Bondage can stop male spiders gettting eaten after sex, scientists find

Male spiders who wrap their partners up in web before mating with them have a better chance of surviving the encounter, a new study claims

Male nursery web spiders avoid being eaten after sex by tying up their mate's legs with silk, scientists have found.

The bizarre spider bondage was observed for a study published in the Royal Society's Biology Letters journal, and the practice has been observed in at least 30 different spider species.

Female spiders are often bigger and more aggressive than males, and sometimes eat them before they can have a chance to mate. By covering the female in a tight web (also known as a 'bridal veil'), the male can extend his mating time and improving his chances of getting the female pregnant.

The male nursery web spider wraps up its partner


Arachno-bondage is well-known, but the recent study, conducted by Alissa Anderson and Eileen Hebets from the University of Nebraska, has brought it to public attention.

Focusing their studies on the Pisaurina mira, or nursery web spider, they tried to see what effect the web-spinning had on the spiders' chances of mating.

The researchers collected a number of the spiders, and temporarily blocked up the silk-spinning organs in half of them, preventing them from creating a web. The spinnerets of the other half were left untouched.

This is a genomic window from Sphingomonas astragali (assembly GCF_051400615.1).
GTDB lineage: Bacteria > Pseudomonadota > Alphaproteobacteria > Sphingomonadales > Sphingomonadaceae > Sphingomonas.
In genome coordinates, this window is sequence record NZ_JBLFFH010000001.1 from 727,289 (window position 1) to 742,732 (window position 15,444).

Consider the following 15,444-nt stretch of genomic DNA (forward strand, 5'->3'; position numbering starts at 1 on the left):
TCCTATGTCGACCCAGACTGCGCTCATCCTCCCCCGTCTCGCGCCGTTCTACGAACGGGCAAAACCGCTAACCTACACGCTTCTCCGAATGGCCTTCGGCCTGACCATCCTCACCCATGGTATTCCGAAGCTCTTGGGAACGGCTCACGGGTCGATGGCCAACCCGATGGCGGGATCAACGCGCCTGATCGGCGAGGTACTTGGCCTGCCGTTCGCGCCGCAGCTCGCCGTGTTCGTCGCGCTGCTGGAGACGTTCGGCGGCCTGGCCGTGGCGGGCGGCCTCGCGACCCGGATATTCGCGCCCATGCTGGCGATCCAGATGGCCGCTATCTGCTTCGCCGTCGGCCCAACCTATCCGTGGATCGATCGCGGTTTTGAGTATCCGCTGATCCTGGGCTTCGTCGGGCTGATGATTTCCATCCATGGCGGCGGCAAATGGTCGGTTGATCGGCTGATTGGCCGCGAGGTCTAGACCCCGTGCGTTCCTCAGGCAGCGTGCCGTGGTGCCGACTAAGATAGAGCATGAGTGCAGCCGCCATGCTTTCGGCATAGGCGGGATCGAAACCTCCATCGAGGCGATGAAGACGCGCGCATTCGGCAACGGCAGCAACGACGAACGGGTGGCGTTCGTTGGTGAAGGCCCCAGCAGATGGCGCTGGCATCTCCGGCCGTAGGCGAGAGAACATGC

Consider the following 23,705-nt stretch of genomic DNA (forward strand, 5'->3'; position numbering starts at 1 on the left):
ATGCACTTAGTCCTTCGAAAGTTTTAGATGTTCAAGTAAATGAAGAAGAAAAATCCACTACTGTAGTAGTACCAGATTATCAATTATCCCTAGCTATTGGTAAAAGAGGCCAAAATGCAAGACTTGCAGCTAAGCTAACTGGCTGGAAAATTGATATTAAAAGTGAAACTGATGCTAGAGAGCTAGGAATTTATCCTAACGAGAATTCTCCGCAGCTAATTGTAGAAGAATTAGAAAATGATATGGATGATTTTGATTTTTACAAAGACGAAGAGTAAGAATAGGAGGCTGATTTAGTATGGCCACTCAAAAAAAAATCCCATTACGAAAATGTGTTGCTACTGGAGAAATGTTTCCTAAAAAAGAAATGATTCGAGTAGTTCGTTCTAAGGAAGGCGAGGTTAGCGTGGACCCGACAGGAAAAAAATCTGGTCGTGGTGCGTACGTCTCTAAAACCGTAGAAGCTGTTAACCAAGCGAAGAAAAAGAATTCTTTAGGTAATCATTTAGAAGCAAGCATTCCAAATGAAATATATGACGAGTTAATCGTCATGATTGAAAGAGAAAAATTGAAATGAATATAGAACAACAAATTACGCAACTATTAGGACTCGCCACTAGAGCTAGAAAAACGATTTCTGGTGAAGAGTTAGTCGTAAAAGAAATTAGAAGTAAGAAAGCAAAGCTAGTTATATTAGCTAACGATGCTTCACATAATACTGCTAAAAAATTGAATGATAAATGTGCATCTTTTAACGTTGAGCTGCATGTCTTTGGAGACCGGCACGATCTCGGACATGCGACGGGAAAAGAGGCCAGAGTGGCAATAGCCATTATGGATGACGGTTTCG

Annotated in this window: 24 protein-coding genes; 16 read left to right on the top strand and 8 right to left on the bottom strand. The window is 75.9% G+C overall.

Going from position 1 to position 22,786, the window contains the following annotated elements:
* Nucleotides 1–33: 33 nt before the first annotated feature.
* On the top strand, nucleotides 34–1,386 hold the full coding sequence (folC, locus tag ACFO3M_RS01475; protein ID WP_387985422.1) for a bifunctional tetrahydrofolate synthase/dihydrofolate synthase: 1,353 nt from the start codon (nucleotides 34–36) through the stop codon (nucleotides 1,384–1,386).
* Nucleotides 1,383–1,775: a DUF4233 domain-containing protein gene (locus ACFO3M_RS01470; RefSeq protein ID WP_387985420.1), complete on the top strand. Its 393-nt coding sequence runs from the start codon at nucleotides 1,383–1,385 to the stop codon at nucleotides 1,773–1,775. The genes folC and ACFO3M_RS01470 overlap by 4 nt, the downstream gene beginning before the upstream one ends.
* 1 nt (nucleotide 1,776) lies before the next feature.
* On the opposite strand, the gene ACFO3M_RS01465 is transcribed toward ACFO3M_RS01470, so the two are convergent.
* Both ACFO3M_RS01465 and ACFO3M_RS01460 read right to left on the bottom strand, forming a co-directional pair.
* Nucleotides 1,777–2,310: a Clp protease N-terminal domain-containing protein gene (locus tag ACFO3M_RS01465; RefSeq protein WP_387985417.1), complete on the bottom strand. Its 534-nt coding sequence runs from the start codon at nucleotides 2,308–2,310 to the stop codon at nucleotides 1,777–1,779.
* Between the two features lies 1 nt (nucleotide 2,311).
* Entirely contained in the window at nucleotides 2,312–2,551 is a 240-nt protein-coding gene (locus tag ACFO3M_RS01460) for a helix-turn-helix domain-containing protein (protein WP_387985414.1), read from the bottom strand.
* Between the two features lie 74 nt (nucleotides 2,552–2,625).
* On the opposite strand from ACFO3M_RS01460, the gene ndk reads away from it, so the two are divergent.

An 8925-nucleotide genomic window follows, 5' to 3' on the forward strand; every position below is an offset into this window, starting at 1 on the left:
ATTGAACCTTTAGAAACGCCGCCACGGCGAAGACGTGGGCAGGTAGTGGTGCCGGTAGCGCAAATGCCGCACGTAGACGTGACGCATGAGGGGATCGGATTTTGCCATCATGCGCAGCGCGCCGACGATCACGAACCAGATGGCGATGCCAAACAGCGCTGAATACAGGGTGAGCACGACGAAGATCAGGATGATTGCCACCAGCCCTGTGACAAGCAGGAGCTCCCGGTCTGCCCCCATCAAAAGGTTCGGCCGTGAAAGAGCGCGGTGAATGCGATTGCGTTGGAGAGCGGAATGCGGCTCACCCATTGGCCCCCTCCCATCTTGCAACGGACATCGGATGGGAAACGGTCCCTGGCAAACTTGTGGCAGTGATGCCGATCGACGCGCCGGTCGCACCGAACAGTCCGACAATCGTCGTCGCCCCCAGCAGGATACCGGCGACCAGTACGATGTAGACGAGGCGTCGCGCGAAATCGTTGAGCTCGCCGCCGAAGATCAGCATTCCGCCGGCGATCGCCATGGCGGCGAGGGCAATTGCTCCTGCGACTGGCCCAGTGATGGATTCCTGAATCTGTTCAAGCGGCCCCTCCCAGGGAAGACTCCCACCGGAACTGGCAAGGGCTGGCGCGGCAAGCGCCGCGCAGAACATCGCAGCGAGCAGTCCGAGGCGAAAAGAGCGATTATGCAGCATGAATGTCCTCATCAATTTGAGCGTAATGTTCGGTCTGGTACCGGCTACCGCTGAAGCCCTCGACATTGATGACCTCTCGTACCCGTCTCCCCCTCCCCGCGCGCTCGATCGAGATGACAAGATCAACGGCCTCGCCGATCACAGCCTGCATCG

As the study found, the males who could wrap up their partners with web were far less likely to be cannibalised after sex, regardless of their size, and had many more opportunies for sperm transfer than their webless comrades.

Importantly, the males who wrapped up their partners were more likely to get away unscathed afterwards, too.

This may sound like a weird bit of foreplay, but as Discovery points out, it's probably just a scratch on the surface of strange spider sex stuff. There's over 45,000 species of spider around the world, and the mating behaviours of most of them have never been studied.

That leaves us with the worrying conclusion that there may be even weirder stuff out there - we just haven't discovered it yet.

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